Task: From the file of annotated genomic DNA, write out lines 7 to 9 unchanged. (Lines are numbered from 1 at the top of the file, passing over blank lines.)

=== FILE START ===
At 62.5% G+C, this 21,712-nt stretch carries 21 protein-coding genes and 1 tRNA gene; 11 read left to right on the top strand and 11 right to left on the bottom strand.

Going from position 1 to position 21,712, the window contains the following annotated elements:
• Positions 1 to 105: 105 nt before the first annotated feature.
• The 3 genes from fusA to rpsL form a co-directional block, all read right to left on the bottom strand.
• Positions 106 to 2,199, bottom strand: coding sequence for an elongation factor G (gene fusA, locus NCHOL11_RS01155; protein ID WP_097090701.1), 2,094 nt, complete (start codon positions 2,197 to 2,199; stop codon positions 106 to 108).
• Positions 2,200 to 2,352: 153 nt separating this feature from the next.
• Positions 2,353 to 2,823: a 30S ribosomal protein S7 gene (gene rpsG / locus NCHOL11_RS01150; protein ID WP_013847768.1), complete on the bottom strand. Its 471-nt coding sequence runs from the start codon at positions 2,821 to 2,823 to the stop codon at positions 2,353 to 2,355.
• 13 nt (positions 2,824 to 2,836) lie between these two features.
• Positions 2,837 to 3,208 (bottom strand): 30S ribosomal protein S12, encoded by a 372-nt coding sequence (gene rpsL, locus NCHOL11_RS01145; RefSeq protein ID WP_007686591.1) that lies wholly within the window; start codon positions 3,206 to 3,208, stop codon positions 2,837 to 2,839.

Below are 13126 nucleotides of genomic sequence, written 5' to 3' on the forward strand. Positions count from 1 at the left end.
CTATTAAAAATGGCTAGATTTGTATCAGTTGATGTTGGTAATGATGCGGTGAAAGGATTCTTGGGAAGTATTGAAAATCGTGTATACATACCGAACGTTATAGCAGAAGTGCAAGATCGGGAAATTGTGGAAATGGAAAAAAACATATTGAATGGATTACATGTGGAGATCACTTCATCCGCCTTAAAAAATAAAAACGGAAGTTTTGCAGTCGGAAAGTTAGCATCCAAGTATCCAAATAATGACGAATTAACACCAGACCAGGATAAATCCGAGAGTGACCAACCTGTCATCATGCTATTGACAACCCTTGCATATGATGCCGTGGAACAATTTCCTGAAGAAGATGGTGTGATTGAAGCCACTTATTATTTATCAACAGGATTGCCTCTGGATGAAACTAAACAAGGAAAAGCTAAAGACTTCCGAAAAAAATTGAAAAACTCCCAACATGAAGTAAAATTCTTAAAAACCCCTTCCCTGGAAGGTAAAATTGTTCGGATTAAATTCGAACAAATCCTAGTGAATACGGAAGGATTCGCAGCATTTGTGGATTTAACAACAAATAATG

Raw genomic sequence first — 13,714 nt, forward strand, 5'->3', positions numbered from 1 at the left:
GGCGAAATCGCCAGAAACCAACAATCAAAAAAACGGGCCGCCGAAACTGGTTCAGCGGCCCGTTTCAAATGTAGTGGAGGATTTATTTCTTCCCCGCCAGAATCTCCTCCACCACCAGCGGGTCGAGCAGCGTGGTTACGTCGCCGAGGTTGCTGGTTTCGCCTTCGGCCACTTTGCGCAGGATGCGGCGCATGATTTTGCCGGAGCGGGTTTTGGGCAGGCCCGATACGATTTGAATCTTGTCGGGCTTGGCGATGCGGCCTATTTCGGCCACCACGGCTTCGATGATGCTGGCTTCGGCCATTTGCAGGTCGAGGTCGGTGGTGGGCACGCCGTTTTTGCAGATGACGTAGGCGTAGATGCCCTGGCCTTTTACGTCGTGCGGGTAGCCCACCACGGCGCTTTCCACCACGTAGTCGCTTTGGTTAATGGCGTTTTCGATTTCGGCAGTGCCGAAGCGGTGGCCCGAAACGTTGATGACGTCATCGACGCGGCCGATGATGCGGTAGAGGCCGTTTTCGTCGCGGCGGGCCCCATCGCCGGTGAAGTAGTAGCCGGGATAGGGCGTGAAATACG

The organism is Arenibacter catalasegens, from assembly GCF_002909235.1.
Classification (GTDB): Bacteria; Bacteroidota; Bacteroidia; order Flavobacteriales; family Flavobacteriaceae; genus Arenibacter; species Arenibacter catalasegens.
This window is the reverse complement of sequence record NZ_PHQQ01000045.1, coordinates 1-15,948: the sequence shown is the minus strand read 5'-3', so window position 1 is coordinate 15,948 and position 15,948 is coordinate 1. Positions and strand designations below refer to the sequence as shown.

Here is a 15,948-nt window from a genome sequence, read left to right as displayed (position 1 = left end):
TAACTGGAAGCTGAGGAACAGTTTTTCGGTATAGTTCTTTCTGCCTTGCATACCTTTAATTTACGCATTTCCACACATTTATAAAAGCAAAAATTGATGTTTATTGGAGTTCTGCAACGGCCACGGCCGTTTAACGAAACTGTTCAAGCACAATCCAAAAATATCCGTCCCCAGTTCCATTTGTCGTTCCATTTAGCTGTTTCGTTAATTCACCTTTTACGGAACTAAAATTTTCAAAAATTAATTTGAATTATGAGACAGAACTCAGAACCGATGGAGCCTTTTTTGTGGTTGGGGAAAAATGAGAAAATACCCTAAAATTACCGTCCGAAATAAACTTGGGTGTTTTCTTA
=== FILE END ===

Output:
• Positions 2,353 to 2,823: a 30S ribosomal protein S7 gene (gene rpsG / locus NCHOL11_RS01150; protein ID WP_013847768.1), complete on the bottom strand. Its 471-nt coding sequence runs from the start codon at positions 2,821 to 2,823 to the stop codon at positions 2,353 to 2,355.
• 13 nt (positions 2,824 to 2,836) lie between these two features.
• Positions 2,837 to 3,208 (bottom strand): 30S ribosomal protein S12, encoded by a 372-nt coding sequence (gene rpsL, locus NCHOL11_RS01145; RefSeq protein ID WP_007686591.1) that lies wholly within the window; start codon positions 3,206 to 3,208, stop codon positions 2,837 to 2,839.